On World Food Safety Day, Everyone From Growers To Supply Chains To Consumers Must Adopt One Health Approach
More than 600 million people, or 1 in 10, fall ill and 420 000 die each year from eating food contaminated with bacteria, viruses, parasites, toxins or chemicals. Most of the deaths are among the poor and young. Low and middle-income countries could save up to USD 95 billion annually with better food safety measures. When food is not safe, it is not food. It does not provide nourishment but instead leads to poor health and stunts human development.
Agriculture and food production are dependent on natural resources. Their inputs such as feed, fertilizers and chemicals contribute to residues in food as well as in the environment. This in turn adversely impacts human, animal, plant and environmental health. Tackling these health hazards such as pesticides, anti-microbial substances, heavy metals, microplastics and many others, requires a system-wide One Health approach, and not one that is specific to each sector alone.
Ensuring access to safe, nutritious food in a global pandemic
For the immediate future, ensuring reliable access to safe, healthy and nutritious food remains one of the highest priorities in the region. While COVID-19 is not transmitted by food, the pandemic has sharpened the focus on food safety-related issues, such as hygiene, antimicrobial resistance, zoonotic diseases, climate change, food fraud and the potential benefits of introducing innovations and new technologies across food systems. It has also identified weaknesses or vulnerabilities in food production and control systems, which need to be addressed through One Health and sustainable food systems approaches.
Bringing everyone to the table through One Health
The Asia and Pacific regional offices of five international organizations – FAO, OIE, UNEP, WFP and WHO – have joined together to promote the One Health approach to food safety and to highlight it on this global day of advocacy.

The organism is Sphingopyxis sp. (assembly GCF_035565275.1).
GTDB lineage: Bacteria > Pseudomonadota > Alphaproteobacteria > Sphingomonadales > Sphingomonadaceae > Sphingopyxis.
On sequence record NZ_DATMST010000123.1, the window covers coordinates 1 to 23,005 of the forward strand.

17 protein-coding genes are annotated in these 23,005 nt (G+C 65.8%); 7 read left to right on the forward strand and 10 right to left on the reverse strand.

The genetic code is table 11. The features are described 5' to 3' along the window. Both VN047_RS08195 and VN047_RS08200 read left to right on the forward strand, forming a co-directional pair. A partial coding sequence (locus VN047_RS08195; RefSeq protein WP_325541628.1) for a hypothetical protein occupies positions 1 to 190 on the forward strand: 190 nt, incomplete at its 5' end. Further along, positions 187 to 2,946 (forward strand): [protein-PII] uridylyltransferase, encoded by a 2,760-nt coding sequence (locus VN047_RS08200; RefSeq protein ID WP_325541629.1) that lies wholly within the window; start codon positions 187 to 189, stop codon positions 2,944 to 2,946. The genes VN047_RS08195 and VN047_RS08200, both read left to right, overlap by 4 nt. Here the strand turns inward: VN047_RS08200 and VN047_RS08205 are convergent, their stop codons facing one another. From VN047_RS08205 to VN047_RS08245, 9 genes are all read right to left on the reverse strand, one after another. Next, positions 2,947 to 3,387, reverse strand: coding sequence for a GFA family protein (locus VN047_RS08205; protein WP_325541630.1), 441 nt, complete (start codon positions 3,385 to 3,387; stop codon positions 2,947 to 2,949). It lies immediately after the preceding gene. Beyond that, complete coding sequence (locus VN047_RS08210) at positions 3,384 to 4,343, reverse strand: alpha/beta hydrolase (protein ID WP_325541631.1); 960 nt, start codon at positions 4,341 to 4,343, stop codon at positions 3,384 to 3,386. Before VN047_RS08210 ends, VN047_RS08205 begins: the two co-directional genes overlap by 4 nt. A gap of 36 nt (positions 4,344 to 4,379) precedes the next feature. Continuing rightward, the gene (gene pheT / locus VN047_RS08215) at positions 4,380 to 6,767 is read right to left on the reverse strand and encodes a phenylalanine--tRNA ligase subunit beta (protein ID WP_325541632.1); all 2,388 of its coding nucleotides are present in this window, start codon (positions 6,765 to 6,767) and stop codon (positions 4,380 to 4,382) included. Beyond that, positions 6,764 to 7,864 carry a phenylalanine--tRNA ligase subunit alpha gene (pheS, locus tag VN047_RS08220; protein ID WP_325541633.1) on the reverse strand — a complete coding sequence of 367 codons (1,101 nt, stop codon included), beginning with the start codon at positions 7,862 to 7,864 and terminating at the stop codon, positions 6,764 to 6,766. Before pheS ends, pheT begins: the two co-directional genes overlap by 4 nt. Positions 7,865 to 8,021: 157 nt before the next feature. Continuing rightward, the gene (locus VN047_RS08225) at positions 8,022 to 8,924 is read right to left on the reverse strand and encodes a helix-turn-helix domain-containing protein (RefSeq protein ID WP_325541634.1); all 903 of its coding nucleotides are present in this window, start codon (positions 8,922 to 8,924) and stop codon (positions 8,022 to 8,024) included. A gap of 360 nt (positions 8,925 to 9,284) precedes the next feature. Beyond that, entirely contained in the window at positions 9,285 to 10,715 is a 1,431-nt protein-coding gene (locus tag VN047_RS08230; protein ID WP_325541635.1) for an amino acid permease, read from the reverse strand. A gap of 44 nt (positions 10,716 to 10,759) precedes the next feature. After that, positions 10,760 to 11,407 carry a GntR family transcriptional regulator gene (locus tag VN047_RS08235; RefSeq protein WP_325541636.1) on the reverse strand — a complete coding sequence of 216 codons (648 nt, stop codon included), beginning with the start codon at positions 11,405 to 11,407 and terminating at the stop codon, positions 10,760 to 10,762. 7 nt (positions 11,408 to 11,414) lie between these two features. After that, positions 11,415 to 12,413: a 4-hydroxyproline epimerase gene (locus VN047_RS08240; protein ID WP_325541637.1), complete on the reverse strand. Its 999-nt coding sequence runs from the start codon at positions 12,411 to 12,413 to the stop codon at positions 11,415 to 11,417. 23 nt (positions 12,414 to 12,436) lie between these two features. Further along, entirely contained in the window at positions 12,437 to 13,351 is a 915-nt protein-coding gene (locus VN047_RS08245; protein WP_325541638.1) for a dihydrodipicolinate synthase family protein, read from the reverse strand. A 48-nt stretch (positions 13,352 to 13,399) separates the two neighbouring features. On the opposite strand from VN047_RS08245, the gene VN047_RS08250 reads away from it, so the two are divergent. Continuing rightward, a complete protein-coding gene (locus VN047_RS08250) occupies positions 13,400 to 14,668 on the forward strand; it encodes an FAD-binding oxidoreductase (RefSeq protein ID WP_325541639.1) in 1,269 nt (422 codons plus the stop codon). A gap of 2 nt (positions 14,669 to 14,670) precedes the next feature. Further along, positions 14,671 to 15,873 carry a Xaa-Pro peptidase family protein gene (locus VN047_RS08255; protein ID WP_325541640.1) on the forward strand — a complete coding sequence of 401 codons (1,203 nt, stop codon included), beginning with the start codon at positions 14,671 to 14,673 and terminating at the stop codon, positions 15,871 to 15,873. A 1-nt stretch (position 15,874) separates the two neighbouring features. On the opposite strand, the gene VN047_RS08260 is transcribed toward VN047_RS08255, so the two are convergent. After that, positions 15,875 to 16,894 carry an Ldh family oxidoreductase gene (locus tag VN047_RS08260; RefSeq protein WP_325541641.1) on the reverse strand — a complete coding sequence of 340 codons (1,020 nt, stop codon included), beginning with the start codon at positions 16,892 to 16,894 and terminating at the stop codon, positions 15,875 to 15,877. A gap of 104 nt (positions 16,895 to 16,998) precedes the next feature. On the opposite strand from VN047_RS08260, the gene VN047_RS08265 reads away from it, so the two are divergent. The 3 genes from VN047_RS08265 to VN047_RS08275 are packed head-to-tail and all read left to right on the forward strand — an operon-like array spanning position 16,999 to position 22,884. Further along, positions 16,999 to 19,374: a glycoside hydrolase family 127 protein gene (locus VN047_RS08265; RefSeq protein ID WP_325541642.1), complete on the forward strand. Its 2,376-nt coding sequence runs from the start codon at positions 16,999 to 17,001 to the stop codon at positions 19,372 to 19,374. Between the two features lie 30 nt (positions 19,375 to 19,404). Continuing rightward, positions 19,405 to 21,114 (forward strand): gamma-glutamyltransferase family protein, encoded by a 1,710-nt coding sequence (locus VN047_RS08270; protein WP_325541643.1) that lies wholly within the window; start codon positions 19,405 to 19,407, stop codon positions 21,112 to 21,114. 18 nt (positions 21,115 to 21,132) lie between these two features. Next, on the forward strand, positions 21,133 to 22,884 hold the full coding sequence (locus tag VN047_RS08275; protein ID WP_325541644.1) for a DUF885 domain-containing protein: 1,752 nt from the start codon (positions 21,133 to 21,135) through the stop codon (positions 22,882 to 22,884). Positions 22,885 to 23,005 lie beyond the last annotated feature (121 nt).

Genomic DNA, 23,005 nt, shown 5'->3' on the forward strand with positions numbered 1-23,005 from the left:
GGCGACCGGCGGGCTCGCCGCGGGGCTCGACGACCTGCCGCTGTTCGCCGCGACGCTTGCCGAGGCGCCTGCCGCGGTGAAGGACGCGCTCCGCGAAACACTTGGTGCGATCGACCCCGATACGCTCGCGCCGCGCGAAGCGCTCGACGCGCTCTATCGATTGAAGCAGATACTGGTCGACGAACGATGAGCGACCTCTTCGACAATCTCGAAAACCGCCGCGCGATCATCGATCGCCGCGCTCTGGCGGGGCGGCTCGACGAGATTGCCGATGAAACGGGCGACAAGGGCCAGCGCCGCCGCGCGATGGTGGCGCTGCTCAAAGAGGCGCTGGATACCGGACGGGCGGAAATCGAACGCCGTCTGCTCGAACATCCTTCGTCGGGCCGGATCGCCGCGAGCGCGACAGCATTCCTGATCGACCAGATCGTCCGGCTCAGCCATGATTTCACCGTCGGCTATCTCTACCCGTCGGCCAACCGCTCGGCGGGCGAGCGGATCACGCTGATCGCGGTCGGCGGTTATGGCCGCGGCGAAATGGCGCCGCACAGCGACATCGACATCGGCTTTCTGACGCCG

In the run up to today’s World Food Safety Day, a regional Webinar was held drawing more than 400 participants from 69 countries to the virtual event.
Speakers and participants representing multiple stakeholders – Government, private sector, civil society and academia – agreed that safe food goes hand-in-hand with food security and nutrition. Food safety is essential for the achievement of all SDGs, and needs to be placed at the centre of the global development agenda in order to help recover from the damage inflicted by the COVID-19 pandemic, and particularly as this is the year of the United Nations Food Systems Summit.
Why One Health?
The experts provided their perspectives on how hazards and contaminants across food chains have found their way into food and have affected human, plant, animal and environmental health. This has called for co-ordination in planning and collaboration in the implementation of food safety measures across Government Ministries and agencies. Ensuring adequate delegation to the private sector and wide participation of people at large is essential. This holistic approach recognizes the interconnection and interdependence between the health of people, animals, plants and the environment. Keeping food animals healthy will also minimize the risk of zoonotic pathogens and emergence of antimicrobial resistant organisms and more. Ensuring plant and animal health avoids the risk of spread of trans-boundary diseases which negatively impacts livelihood, trade and economic growth.
At the same time, the experts emphasized that the principal causes of food borne illnesses in the Asia-Pacific region were foodborne pathogens. They also affirmed that heightened hygienic and sanitary measures necessitated by the COVID-19 pandemic are expected to have positive knock-on effects on food safety in the longer term.
Food safety within food systems
Food systems encompass societal (people) and natural (environmental) elements and their complex interactions. The ongoing National and Independent Food Systems dialogues in countries across the world is an attempt to bring all participants to the table and engage in meaningful conversations on how to reshape food systems. Incorporating food safety as an indispensable element within them is essential. It needs high-level advocacy and political commitment, and this was provided by representatives from academia, government, producer groups and consumers.
Keeping food safe is becoming increasingly complex due to issues such as climate change and environmental pollution, which need broad-based solutions developed within food systems. At the same time, good practices for safe food production need to be integrated with those along the supply chain to improve sustainability, minimizing environmental damage and reducing food loss and waste. Besides increasing economic opportunities by enabling market access and productivity, applying food systems approaches for food safety would ensure social and environmental benefits. Consumer awareness and education, advocacy and training of a new generation of food safety professionals was highlighted as a priority.